wasn't seems to show that you got torqued by Basili's response and
decided to take it out on both him and me.

You likely know the saying about 'Give a man a fish...'. I gave the OP
the fish as well as a lesson in fishing.

> tools have bugs, and sometimes support
> non-LRM-conforming constructs because some big customer
> demanded it, so that's not a safe way to decide what's
> OK and what's not.


You're off on a tangent here...but OK. But let me also point out that
in the situations you just described the *only* way to demonstrate the
bug or non-conformance is to *use* the tool.

> And the VHDL LRM is a very densely
> written and highly technical document; it's usually
> easier to ask an expert than to ask the LRM, especially
> if you're not an experienced LRM wonk.
>

I agree, but will add
- Many times an 'expert' comes in the form of software that can be
queried rather than the response from a human.
- The human can also be in error as well whether or not they are an
'expert' or not.

Learning can come about in many ways, don't discount any
method...unless it has really been shown to be a poor learning method,
or a method that just simply doesn't work for you.

Kevin Jennings
 
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Jonathan Bromley
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      07-10-2011
On Sat, 9 Jul 2011 18:32:42 -0700 (PDT), KJ wrote:

>As a postscript, I simply suggested that it would likely be easier to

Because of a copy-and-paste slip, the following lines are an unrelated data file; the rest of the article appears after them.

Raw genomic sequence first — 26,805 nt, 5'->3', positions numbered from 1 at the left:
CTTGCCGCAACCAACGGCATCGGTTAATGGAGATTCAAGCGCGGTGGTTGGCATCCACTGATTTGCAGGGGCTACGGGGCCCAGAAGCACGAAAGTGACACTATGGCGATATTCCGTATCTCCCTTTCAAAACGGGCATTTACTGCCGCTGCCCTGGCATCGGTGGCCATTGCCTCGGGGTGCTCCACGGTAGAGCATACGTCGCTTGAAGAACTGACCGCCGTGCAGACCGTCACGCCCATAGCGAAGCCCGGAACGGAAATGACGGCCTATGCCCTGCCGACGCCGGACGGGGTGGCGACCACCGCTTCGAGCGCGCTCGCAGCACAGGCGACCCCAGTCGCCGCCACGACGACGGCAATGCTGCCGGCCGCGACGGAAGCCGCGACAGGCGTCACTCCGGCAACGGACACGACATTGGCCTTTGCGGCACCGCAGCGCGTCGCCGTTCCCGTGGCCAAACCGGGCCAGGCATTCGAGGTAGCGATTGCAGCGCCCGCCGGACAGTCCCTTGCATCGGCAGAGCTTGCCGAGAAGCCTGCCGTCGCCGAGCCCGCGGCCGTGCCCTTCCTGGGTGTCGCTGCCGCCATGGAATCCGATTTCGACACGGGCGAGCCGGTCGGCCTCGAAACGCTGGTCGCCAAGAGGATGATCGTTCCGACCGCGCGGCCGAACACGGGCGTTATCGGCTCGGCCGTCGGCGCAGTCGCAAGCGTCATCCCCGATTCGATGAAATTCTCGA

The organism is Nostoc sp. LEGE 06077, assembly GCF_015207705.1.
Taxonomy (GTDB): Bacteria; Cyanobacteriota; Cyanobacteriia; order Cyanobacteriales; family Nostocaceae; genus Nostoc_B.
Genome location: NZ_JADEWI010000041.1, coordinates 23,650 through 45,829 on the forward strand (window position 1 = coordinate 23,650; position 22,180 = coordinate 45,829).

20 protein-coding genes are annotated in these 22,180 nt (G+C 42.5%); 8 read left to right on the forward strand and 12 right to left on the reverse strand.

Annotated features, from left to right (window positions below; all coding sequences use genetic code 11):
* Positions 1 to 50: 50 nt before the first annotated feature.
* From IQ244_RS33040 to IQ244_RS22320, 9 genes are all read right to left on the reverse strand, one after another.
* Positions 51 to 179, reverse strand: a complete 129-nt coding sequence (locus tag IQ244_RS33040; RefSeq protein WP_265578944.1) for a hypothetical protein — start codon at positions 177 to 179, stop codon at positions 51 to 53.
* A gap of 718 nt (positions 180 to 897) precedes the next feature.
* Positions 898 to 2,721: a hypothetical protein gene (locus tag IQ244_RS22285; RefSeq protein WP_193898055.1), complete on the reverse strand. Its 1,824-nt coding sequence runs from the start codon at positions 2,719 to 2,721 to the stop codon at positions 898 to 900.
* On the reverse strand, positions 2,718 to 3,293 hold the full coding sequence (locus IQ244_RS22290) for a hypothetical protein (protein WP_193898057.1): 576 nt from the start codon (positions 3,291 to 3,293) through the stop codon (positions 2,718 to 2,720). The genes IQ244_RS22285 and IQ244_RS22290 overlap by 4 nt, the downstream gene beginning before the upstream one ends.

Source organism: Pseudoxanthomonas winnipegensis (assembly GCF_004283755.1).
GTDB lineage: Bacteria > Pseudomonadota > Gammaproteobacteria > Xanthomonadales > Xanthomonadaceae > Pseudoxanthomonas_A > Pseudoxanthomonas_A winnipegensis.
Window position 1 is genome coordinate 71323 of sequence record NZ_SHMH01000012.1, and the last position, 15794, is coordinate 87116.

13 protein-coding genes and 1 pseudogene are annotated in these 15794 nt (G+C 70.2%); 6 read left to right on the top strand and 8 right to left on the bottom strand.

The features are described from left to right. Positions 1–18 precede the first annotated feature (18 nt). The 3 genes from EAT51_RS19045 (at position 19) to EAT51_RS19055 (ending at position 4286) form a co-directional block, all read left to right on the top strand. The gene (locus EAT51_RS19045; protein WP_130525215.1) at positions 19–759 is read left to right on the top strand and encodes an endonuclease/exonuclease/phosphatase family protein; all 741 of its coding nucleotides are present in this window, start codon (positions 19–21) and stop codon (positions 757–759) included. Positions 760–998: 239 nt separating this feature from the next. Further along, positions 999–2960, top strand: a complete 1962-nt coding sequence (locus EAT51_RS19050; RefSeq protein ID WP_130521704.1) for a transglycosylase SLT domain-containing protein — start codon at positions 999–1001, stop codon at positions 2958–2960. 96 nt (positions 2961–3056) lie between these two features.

>simply try the idea out rather than posting to a newsgroup and waiting
>for an answer (and did not write it in a way that suggested that the
>question was somehow beneath the standards of the group).


Accepted.

> You stating that I was being disingenuous when I
>wasn't seems to show that you got torqued by Basili's response and
>decided to take it out on both him and me.


Could be, although I still think it's worth pointing out the
possible weakness in "trying it out" as a way of checking whether
something is legal in the language. I would never dispute that
experiment is a valuable learning tool, though.

>- Many times an 'expert' comes in the form of software that can be
>queried rather than the response from a human.
>- The human can also be in error as well whether or not they are an
>'expert' or not.


All entirely true. We're in a field where Stuff Is Complicated,
and any source of information - experts, commonsense, software,
even the LRM - can be flawed by human error. Oftentimes the answer
is simple, unambiguous and pretty much universally agreed. But
you need to be on your guard for those few places where something
goes wrong.

For context, and as an excuse: I'm struggling right now (along
with a lot of colleagues) on migrating a large codebase from
one tool to another, and finding that their LRM conformance
is <cough> imperfect. So I'm a tad sensitive about
such things. Should mention, though, that my woes are with
SystemVerilog. VHDL is much better specified and less messy.
--
Jonathan Bromley